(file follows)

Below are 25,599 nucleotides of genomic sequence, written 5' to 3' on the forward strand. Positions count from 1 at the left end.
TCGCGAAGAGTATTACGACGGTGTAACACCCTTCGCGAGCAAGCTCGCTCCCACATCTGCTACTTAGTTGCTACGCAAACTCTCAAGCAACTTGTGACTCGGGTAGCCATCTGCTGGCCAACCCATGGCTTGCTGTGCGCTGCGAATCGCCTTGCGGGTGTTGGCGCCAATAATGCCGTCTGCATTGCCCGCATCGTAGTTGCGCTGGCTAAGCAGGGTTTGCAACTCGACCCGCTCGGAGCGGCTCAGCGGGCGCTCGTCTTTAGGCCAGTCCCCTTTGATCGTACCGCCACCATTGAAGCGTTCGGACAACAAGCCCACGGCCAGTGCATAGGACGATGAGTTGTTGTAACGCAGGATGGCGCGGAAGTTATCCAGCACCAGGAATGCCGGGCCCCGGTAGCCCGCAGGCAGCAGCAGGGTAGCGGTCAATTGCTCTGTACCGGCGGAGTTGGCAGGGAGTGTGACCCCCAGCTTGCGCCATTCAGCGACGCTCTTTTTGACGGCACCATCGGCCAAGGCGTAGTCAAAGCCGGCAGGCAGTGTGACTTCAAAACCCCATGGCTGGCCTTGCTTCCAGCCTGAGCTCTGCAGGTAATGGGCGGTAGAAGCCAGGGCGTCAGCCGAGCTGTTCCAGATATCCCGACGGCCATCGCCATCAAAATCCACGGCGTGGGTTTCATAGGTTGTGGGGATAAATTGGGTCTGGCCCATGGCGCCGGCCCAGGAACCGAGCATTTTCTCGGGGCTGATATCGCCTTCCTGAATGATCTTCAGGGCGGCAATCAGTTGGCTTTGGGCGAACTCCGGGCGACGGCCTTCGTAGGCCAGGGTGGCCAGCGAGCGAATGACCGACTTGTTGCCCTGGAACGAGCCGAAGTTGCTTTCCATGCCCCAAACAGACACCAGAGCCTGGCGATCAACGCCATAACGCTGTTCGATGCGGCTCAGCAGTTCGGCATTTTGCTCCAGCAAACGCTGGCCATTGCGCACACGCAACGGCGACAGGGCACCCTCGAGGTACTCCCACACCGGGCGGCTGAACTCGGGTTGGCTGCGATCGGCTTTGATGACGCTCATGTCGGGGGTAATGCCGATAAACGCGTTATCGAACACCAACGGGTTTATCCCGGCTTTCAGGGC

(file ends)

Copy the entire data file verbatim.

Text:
Below are 25,599 nucleotides of genomic sequence, written 5' to 3' on the forward strand. Positions count from 1 at the left end.
TCGCGAAGAGTATTACGACGGTGTAACACCCTTCGCGAGCAAGCTCGCTCCCACATCTGCTACTTAGTTGCTACGCAAACTCTCAAGCAACTTGTGACTCGGGTAGCCATCTGCTGGCCAACCCATGGCTTGCTGTGCGCTGCGAATCGCCTTGCGGGTGTTGGCGCCAATAATGCCGTCTGCATTGCCCGCATCGTAGTTGCGCTGGCTAAGCAGGGTTTGCAACTCGACCCGCTCGGAGCGGCTCAGCGGGCGCTCGTCTTTAGGCCAGTCCCCTTTGATCGTACCGCCACCATTGAAGCGTTCGGACAACAAGCCCACGGCCAGTGCATAGGACGATGAGTTGTTGTAACGCAGGATGGCGCGGAAGTTATCCAGCACCAGGAATGCCGGGCCCCGGTAGCCCGCAGGCAGCAGCAGGGTAGCGGTCAATTGCTCTGTACCGGCGGAGTTGGCAGGGAGTGTGACCCCCAGCTTGCGCCATTCAGCGACGCTCTTTTTGACGGCACCATCGGCCAAGGCGTAGTCAAAGCCGGCAGGCAGTGTGACTTCAAAACCCCATGGCTGGCCTTGCTTCCAGCCTGAGCTCTGCAGGTAATGGGCGGTAGAAGCCAGGGCGTCAGCCGAGCTGTTCCAGATATCCCGACGGCCATCGCCATCAAAATCCACGGCGTGGGTTTCATAGGTTGTGGGGATAAATTGGGTCTGGCCCATGGCGCCGGCCCAGGAACCGAGCATTTTCTCGGGGCTGATATCGCCTTCCTGAATGATCTTCAGGGCGGCAATCAGTTGGCTTTGGGCGAACTCCGGGCGACGGCCTTCGTAGGCCAGGGTGGCCAGCGAGCGAATGACCGACTTGTTGCCCTGGAACGAGCCGAAGTTGCTTTCCATGCCCCAAACAGACACCAGAGCCTGGCGATCAACGCCATAACGCTGTTCGATGCGGCTCAGCAGTTCGGCATTTTGCTCCAGCAAACGCTGGCCATTGCGCACACGCAACGGCGACAGGGCACCCTCGAGGTACTCCCACACCGGGCGGCTGAACTCGGGTTGGCTGCGATCGGCTTTGATGACGCTCATGTCGGGGGTAATGCCGATAAACGCGTTATCGAACACCAACGGGTTTATCCCGGCTTTCAGGGC